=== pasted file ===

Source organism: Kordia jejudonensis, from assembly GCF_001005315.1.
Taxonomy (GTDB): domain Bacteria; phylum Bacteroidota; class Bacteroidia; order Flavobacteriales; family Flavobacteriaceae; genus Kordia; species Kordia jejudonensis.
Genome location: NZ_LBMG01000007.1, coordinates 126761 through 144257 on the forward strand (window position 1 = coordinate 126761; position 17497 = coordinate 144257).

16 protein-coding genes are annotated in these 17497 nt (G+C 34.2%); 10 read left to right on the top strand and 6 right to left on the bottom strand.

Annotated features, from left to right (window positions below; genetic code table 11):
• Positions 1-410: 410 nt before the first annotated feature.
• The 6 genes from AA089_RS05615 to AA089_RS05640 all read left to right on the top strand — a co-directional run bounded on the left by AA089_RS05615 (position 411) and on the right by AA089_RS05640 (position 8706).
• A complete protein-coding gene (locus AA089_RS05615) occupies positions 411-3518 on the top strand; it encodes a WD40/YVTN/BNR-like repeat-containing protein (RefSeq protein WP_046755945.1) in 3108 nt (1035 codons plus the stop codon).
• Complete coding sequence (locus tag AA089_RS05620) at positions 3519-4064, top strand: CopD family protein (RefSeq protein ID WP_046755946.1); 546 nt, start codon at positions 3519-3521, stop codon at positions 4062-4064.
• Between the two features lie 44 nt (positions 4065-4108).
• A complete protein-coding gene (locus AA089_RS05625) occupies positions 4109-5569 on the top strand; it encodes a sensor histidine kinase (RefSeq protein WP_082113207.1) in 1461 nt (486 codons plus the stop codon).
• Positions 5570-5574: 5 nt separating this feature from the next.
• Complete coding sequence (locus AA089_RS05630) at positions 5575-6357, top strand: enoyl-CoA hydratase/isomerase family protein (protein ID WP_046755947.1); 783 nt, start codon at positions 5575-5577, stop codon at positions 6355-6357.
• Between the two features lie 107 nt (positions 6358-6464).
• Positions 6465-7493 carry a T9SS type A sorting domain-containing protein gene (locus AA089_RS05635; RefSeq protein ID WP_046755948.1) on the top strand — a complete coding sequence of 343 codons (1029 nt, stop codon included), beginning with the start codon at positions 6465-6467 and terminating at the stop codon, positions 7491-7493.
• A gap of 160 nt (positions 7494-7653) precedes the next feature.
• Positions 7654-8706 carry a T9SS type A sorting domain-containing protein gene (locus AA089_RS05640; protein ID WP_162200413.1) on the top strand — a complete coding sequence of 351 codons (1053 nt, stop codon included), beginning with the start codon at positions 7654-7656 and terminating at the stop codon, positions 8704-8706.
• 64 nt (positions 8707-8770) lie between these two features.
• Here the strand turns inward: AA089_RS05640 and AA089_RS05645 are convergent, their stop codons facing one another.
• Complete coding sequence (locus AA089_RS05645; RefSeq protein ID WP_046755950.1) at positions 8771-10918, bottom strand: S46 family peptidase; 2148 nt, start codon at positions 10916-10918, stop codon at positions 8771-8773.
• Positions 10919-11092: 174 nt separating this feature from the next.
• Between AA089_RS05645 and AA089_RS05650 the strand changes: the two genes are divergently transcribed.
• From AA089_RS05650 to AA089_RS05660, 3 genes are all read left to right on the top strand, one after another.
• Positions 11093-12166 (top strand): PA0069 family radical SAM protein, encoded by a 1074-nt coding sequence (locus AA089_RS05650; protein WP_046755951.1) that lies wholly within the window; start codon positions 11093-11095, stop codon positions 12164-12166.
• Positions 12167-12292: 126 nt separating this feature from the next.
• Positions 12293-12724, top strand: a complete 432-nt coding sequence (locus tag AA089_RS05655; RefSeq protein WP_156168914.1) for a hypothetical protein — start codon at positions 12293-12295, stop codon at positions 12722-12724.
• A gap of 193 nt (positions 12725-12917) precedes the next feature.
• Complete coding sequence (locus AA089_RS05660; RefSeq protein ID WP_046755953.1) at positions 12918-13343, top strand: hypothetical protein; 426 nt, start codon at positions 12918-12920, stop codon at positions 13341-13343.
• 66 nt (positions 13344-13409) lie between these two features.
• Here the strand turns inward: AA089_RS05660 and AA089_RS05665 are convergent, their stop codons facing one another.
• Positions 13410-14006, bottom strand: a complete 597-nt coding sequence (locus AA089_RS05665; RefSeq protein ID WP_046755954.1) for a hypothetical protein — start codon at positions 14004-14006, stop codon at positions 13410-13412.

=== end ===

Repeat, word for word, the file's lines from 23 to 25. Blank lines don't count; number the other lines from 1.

• From AA089_RS05650 to AA089_RS05660, 3 genes are all read left to right on the top strand, one after another.
• Positions 11093-12166 (top strand): PA0069 family radical SAM protein, encoded by a 1074-nt coding sequence (locus AA089_RS05650; protein WP_046755951.1) that lies wholly within the window; start codon positions 11093-11095, stop codon positions 12164-12166.
• Positions 12167-12292: 126 nt separating this feature from the next.